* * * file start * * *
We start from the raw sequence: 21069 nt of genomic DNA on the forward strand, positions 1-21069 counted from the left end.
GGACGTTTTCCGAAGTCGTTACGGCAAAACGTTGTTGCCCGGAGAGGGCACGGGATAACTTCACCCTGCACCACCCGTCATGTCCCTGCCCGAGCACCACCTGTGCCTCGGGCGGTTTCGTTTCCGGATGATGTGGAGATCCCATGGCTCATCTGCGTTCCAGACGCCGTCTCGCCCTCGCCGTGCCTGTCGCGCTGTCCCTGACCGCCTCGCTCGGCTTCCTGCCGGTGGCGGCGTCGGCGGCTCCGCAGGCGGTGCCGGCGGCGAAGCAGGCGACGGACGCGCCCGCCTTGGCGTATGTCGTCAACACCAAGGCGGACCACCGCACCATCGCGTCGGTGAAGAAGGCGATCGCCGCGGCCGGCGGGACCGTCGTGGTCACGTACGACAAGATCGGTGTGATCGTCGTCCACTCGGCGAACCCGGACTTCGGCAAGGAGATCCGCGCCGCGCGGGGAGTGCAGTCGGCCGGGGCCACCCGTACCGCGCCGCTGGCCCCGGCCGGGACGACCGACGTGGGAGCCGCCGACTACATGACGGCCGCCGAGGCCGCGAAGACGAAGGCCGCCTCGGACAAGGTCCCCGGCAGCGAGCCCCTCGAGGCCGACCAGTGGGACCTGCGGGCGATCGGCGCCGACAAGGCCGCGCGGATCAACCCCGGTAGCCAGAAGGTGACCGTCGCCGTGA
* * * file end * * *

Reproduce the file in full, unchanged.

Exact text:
We start from the raw sequence: 21069 nt of genomic DNA on the forward strand, positions 1-21069 counted from the left end.
GGACGTTTTCCGAAGTCGTTACGGCAAAACGTTGTTGCCCGGAGAGGGCACGGGATAACTTCACCCTGCACCACCCGTCATGTCCCTGCCCGAGCACCACCTGTGCCTCGGGCGGTTTCGTTTCCGGATGATGTGGAGATCCCATGGCTCATCTGCGTTCCAGACGCCGTCTCGCCCTCGCCGTGCCTGTCGCGCTGTCCCTGACCGCCTCGCTCGGCTTCCTGCCGGTGGCGGCGTCGGCGGCTCCGCAGGCGGTGCCGGCGGCGAAGCAGGCGACGGACGCGCCCGCCTTGGCGTATGTCGTCAACACCAAGGCGGACCACCGCACCATCGCGTCGGTGAAGAAGGCGATCGCCGCGGCCGGCGGGACCGTCGTGGTCACGTACGACAAGATCGGTGTGATCGTCGTCCACTCGGCGAACCCGGACTTCGGCAAGGAGATCCGCGCCGCGCGGGGAGTGCAGTCGGCCGGGGCCACCCGTACCGCGCCGCTGGCCCCGGCCGGGACGACCGACGTGGGAGCCGCCGACTACATGACGGCCGCCGAGGCCGCGAAGACGAAGGCCGCCTCGGACAAGGTCCCCGGCAGCGAGCCCCTCGAGGCCGACCAGTGGGACCTGCGGGCGATCGGCGCCGACAAGGCCGCGCGGATCAACCCCGGTAGCCAGAAGGTGACCGTCGCCGTGA